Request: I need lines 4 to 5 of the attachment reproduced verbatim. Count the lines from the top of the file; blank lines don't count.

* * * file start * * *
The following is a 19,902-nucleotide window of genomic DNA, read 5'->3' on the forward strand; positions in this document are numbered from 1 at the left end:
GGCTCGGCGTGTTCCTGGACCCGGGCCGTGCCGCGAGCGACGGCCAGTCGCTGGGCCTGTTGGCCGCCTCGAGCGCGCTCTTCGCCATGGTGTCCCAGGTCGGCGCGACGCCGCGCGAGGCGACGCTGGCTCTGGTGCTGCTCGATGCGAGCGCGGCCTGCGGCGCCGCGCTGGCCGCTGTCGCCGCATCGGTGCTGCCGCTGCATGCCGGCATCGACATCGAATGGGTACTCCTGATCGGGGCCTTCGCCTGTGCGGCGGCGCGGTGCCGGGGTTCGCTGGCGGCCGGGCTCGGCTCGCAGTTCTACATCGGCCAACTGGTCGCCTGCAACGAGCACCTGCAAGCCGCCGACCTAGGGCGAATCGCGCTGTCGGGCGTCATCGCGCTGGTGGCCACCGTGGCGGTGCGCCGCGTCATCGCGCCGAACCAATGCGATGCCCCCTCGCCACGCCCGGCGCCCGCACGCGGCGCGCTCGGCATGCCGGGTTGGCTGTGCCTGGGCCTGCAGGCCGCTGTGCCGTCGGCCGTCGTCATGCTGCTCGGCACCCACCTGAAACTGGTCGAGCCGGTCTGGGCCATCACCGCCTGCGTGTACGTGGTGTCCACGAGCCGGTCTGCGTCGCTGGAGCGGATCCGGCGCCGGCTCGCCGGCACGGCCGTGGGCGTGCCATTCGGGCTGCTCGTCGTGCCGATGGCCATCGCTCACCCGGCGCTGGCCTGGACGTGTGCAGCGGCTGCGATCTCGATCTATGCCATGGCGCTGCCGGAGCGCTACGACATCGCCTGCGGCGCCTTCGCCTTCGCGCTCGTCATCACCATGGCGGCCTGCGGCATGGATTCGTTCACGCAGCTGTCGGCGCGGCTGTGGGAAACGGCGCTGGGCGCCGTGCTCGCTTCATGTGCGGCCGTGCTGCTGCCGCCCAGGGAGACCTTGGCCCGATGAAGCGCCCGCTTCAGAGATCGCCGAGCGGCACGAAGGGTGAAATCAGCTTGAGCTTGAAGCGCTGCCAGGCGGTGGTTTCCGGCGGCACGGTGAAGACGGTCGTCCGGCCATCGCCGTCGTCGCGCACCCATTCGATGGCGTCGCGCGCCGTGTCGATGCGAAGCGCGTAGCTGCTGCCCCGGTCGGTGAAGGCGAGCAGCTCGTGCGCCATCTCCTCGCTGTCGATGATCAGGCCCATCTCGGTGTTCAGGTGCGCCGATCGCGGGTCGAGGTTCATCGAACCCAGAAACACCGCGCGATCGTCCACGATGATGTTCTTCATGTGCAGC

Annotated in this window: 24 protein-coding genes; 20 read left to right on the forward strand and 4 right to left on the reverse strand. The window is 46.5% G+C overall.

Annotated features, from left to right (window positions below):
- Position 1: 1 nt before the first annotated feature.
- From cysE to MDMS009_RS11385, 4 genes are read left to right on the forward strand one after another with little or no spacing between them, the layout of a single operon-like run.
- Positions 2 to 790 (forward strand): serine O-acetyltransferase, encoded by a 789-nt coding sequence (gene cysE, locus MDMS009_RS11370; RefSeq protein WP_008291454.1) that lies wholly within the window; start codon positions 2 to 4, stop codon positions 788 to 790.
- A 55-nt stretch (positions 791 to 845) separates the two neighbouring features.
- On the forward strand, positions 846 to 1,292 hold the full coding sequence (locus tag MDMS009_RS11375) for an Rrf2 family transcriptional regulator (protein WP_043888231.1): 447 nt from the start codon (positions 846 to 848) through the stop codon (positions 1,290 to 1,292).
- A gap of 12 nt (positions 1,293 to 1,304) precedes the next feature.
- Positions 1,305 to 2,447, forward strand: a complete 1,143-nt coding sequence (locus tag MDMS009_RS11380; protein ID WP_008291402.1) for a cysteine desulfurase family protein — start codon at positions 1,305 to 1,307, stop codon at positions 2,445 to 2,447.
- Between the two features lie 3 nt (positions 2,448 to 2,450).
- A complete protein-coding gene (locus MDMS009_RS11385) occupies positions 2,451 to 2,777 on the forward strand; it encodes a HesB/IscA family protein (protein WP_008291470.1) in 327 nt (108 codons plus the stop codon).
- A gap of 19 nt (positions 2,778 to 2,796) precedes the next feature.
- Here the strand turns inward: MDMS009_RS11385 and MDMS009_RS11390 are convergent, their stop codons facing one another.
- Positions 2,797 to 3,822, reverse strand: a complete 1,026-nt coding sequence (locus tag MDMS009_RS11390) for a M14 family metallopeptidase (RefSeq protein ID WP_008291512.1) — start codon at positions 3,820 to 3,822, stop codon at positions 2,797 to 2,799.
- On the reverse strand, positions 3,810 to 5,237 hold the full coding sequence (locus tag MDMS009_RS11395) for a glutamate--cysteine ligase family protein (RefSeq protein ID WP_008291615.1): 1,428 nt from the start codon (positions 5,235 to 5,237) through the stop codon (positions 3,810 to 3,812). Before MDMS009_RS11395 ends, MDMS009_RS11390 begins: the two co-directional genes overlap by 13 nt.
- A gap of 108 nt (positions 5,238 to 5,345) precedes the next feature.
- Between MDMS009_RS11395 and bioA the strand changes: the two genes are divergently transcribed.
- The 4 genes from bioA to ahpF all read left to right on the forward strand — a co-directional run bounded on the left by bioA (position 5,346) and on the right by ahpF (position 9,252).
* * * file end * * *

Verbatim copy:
Annotated features, from left to right (window positions below):
- Position 1: 1 nt before the first annotated feature.